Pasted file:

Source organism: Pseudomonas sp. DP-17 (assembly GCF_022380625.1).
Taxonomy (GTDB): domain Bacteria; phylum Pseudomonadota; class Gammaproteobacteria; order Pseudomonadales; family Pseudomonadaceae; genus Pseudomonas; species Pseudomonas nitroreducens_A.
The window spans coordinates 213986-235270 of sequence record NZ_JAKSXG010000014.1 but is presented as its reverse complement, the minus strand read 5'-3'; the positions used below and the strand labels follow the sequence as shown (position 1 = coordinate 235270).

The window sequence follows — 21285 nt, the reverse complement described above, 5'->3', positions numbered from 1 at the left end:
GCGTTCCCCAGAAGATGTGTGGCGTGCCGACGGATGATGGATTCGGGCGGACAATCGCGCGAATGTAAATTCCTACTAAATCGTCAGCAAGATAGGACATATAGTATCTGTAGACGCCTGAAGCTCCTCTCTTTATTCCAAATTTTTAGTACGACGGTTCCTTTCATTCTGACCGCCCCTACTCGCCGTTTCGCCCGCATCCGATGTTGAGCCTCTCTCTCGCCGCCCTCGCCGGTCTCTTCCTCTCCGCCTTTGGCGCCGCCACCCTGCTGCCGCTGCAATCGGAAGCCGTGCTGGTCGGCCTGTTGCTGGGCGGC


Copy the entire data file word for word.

Source organism: Pseudomonas sp. DP-17 (assembly GCF_022380625.1).
Taxonomy (GTDB): domain Bacteria; phylum Pseudomonadota; class Gammaproteobacteria; order Pseudomonadales; family Pseudomonadaceae; genus Pseudomonas; species Pseudomonas nitroreducens_A.
The window spans coordinates 213986-235270 of sequence record NZ_JAKSXG010000014.1 but is presented as its reverse complement, the minus strand read 5'-3'; the positions used below and the strand labels follow the sequence as shown (position 1 = coordinate 235270).

The window sequence follows — 21285 nt, the reverse complement described above, 5'->3', positions numbered from 1 at the left end:
GCGTTCCCCAGAAGATGTGTGGCGTGCCGACGGATGATGGATTCGGGCGGACAATCGCGCGAATGTAAATTCCTACTAAATCGTCAGCAAGATAGGACATATAGTATCTGTAGACGCCTGAAGCTCCTCTCTTTATTCCAAATTTTTAGTACGACGGTTCCTTTCATTCTGACCGCCCCTACTCGCCGTTTCGCCCGCATCCGATGTTGAGCCTCTCTCTCGCCGCCCTCGCCGGTCTCTTCCTCTCCGCCTTTGGCGCCGCCACCCTGCTGCCGCTGCAATCGGAAGCCGTGCTGGTCGGCCTGTTGCTGGGCGGC